Vigilante Viruses

In Paul Boutin’s “Fight Virus With Virus” on MSN’s Slate, he mentions how the Blaster antidote worm, Nachi, was just as draining on network resources as Blaster itself:

”As the Blaster worm circled the globe, the do-gooder released a worm called Nachi that infiltrated the same security hole as Blaster. But Nachi wasn’t a Blaster variant, it was a Blaster antidote: It erased copies of Blaster it found on PCs it invaded, then downloaded and installed a Windows update from Microsoft to secure the computer against further Blaster (and Nachi) attacks. Ingenious! There was only one problem: Nachi overloaded networks with traffic, just like Blaster had.” [emphasis added]

Boutin says antidote viruses are a good idea, if written correctly so as not to cause further network issues, and even suggests how they should behave:

”What we need is a final MyDoom variant—let’s call it MyDoom.Omega—that breaches the exact same security holes as versions A through O, yet spreads itself slowly and carefully to prevent traffic jams.”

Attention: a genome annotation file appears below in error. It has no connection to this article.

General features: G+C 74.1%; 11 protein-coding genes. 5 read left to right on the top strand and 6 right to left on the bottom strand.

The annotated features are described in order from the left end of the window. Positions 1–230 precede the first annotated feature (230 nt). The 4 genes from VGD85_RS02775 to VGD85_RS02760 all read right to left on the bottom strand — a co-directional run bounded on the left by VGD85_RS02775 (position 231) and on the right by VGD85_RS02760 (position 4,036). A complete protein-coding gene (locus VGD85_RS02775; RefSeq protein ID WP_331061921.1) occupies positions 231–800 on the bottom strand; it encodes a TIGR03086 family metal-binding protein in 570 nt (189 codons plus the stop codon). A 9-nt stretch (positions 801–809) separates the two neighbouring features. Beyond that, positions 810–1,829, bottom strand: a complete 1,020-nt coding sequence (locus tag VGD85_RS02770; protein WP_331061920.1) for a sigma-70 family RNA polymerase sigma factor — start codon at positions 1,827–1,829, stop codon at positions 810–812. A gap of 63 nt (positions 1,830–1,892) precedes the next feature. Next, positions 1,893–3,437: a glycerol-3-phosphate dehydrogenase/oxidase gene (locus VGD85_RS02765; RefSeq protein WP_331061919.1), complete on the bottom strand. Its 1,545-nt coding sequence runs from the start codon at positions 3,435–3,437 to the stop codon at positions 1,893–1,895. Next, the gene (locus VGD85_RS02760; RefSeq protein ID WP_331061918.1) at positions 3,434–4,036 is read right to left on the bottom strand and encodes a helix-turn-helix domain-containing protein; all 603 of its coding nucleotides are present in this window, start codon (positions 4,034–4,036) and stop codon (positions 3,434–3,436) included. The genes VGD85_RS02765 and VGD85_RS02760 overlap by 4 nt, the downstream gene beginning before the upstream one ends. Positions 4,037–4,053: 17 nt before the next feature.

I admit that fighting viruses with viruses is a sexy idea, and it might work. However, I dislike the idea of them spreading in the usual viral manner by actively searching out and attacking any vulnerable machine they can find. I would prefer the anti-virus to be more reactive than proactive; to sit patiently on an inoculated system, listening for the signature of a specific viral attack, then to launch an attack against the offending machine and inoculate it. The anti-virus would then sit patiently again, on both machines, waiting for the next viral attack. After a number of months of inactivity, the anti-virus should quietly remove itself from the inoculated system to free up the computer resources it had been using.

This behavior might be a bit slower in spreading itself across the internet, but it is a far-sight less aggressive than Nachi and would only target those machines already known to be infected. It would also be self-limiting in life-span. Behaviors that are much easier to defend in the court of public opinion and, perhaps, a court of law.

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